Thanks to modern title farms, the chance of a title insurance policy paying off is substantially less than the chance of hitting a Royal Flush in video poker. I think paying for what you get is a fabulous idea in every possible circumstance. But I think it would be beyond excellent if buyers and sellers were to pay the actual value of title insurance. The sellers would still have to pay a lump sum, but it should be based on the actual — actuarial — likelihood of a tenable claim against the title. Buyers should be paying month-by-month for the benefit received, just as with property taxes (feh!) and hazard insurance. Forcing buyers to pay huge sums over and over again for insurance that is almost entirely without value is obscene.

And: Don’t get me started. If would-be disintermediators are looking for a real estate profit center that is an awful lot like stock brokerage and travel agency — a business where efficient data processing and cheap outsourced labor can achieve huge economies of scale — they should calibrate their noses to the smell of burning ears. If a start-up were to charge what title insurance is actually worth, it could own the entire industry in two years.

The last of the BloodhoundBlog Unchained lapel pins

is on the auction block. If you want one of these pins, procrastination is not your friend.

If I took all the time necessary to defend myself from things I’ve never said, I’d do nothing else. But here are two that pop out right now:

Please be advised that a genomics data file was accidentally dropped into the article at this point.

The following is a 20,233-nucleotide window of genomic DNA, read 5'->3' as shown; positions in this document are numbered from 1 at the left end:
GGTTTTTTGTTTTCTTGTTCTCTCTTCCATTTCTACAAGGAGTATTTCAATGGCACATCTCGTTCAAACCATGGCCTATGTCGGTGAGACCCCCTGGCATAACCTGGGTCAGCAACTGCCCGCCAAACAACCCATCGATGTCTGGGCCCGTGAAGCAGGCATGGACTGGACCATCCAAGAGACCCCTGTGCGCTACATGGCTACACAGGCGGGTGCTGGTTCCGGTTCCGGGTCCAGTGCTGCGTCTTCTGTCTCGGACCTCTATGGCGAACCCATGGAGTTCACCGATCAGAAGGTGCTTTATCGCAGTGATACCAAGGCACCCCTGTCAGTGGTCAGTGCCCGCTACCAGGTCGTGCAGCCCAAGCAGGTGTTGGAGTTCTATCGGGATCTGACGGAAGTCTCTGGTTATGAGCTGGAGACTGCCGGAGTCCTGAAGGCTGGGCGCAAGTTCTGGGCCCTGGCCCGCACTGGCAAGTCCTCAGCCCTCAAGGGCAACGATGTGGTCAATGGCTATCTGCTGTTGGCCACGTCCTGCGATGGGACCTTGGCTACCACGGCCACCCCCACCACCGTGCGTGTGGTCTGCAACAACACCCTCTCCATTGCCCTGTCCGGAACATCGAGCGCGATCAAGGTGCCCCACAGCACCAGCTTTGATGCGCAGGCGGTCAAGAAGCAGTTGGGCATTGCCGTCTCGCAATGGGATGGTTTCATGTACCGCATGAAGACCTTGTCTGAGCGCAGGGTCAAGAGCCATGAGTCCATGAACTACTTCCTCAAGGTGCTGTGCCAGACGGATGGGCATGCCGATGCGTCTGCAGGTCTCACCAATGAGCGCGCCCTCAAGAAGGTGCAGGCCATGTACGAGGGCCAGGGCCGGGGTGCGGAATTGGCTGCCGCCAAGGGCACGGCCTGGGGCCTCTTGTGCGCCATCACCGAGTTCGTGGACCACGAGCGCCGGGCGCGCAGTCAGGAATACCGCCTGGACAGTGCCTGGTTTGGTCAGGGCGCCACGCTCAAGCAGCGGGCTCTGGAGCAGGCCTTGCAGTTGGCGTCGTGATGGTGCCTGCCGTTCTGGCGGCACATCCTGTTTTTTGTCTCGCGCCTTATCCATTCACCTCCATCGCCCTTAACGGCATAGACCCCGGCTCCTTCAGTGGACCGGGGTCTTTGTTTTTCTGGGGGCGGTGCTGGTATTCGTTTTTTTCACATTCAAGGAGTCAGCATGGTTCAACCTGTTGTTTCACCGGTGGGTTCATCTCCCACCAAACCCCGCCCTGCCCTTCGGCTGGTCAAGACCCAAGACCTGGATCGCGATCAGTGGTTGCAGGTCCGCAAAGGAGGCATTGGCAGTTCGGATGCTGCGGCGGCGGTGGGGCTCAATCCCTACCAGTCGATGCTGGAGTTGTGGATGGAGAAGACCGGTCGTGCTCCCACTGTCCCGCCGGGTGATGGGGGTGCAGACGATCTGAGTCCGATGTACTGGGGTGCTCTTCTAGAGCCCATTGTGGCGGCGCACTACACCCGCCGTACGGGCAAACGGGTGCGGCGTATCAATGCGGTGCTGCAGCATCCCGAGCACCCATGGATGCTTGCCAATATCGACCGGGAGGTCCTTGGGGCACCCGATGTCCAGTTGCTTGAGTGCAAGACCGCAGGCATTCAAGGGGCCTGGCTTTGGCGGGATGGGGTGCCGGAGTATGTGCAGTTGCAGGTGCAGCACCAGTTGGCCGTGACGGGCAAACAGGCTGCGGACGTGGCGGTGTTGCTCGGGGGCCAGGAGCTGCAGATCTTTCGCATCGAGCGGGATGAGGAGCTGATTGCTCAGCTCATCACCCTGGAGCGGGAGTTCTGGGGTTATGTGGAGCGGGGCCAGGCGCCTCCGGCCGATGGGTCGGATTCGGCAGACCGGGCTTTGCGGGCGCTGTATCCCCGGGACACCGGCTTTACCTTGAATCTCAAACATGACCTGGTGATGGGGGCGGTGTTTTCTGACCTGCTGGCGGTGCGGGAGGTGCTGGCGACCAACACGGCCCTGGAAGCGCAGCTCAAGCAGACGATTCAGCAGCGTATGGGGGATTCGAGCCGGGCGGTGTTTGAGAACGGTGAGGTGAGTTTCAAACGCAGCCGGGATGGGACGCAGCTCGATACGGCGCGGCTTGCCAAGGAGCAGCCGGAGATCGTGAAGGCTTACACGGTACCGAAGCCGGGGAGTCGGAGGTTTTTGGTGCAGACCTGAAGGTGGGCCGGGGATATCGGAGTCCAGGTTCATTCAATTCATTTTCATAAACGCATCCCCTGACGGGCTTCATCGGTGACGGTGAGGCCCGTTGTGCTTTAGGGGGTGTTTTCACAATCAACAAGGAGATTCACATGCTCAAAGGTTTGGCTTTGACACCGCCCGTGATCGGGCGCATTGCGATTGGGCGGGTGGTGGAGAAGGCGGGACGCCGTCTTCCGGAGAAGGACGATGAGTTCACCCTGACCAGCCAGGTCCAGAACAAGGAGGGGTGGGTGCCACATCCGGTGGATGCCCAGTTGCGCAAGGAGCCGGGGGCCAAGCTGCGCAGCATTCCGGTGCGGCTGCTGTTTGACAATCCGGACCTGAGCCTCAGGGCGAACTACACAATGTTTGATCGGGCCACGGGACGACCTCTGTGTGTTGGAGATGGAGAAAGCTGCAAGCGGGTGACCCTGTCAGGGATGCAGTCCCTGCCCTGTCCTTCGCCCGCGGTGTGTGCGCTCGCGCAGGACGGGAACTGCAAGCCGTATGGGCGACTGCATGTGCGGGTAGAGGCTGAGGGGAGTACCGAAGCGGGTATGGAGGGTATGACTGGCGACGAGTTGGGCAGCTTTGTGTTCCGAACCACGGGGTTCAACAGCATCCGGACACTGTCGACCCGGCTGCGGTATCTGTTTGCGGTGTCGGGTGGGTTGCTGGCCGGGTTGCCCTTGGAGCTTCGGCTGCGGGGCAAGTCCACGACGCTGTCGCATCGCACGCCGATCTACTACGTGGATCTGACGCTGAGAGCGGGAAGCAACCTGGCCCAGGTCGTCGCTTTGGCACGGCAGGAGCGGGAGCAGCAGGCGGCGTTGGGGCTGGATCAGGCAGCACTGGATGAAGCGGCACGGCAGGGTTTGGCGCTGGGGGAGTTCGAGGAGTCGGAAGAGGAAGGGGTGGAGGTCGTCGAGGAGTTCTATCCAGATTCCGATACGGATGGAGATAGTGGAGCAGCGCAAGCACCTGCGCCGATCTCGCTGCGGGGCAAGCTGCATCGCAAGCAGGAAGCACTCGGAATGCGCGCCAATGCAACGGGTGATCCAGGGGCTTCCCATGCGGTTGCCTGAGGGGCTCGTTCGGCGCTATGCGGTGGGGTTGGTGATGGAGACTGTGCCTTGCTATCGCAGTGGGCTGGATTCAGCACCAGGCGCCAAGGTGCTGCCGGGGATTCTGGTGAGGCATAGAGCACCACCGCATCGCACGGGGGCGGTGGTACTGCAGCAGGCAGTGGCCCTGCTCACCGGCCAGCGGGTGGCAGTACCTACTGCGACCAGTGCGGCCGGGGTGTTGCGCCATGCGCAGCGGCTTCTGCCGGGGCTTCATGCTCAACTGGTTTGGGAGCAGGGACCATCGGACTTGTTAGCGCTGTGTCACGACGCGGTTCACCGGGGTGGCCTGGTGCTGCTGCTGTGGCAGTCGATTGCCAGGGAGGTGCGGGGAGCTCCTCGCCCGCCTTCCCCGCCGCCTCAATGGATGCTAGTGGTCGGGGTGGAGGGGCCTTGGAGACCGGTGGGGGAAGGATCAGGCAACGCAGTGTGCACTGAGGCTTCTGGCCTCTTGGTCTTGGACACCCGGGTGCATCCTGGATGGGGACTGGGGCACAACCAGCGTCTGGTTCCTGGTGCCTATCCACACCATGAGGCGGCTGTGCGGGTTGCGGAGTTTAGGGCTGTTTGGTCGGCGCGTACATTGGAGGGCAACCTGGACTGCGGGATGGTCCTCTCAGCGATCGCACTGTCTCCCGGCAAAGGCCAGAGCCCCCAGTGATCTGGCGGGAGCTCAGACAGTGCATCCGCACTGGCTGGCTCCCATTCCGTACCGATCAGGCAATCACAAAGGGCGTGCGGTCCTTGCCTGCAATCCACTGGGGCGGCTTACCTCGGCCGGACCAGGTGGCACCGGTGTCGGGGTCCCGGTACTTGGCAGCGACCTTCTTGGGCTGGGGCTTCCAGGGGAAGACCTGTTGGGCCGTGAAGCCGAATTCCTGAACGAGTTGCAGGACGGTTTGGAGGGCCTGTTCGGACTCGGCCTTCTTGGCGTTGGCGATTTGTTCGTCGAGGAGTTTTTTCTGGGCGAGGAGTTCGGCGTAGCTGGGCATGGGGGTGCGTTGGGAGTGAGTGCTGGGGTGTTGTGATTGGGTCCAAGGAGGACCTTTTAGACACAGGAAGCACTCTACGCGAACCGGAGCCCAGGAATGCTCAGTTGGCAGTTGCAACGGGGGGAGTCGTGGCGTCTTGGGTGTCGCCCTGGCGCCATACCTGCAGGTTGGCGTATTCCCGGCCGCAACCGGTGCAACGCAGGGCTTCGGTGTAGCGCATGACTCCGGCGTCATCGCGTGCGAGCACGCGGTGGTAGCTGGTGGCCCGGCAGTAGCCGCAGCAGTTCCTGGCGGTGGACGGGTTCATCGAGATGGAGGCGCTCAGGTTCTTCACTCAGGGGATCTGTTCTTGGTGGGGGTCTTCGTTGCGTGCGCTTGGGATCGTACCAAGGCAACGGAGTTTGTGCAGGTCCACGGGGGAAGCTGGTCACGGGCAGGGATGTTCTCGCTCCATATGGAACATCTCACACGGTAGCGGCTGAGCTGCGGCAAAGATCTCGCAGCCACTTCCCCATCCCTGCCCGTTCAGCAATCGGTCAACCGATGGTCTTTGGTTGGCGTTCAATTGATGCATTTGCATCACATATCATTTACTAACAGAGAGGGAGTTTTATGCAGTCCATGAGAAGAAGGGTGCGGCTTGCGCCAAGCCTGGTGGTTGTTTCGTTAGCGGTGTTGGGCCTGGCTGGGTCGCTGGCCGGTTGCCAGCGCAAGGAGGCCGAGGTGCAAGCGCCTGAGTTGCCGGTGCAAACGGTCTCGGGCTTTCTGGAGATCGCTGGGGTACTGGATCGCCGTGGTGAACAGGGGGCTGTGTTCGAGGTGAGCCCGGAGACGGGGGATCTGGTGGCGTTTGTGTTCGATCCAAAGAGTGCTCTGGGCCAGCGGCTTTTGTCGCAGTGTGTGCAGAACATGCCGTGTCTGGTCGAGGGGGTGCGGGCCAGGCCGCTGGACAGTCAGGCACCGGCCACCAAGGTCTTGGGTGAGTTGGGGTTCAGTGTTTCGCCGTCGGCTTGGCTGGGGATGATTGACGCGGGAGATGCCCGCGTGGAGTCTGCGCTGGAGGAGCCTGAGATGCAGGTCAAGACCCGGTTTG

First, what we do here is not what you should be doing. Given that we wrote a book on a workable real estate weblogging strategy, I shouldn’t have to keep saying that, but apparently I do. For what it’s worth, I don’t see the commercial benefit of the post I’m linking to to the author of that post, but I do think that 2,300+ email subscriptions argues that weblogging really is a good way to stay in front of your clients.

Second, I’m not arguing against search engine optimization, but I would make a broad and general argument against SEO instead of or as a presumed replacement for serious, relevant, interesting content. Getting people to your pages is a challenge, one worthy of thought and effort. But as far as I’m concerned, the more important job is keeping them there, and keeping them coming back. I don’t think there is any actual disagreement here, I just want to make sure I’m not being misunderstood.

For what it’s worth, there are lessons to be learned from the BloodhoundBlog experience in building lead-seeking hyperlocal real estate weblogs. I’ve talked before about the most important leveraged SEO optimization you can do to your weblog — “leveraged” meaning that the ratio of benefit to effort is enormous. But, even so, the most important action of “optimization” you can do, in terms of meeting precisely those people who can — and will want to — do business with you, may have nothing to do with search engines. What would it be instead? How about building relationships with the local weblogs where your potential clients already congregate? BloodhoundBlog has very strong SEO reach on a lot of interesting search terms. But we have grown as big as we have — and we are but begun — on the strength of our connection with the RE.net. Starting, not coincidentally, with Dustin Luther.

I wrote Think globally, blog locally almost a year ago. How many of those ideas have you implemented? Me neither — at least not as much as I wanted to. There are search terms we dominate, but what I want, in the long run, is a set of long-tail keywords that work for me like this does. This is nothing but organic results, a page and a half of total Google dominance from nothing but relevant content built right. My plan is to achieve that kind of dominance on every long-tail keyword in my real estate farm. Meet me in the right place, and I’ll show you how to do it, too.

But not today. Today I’m going to push everything I can off my desk. And then I’m going to make fudge. It’s Christmas, after all…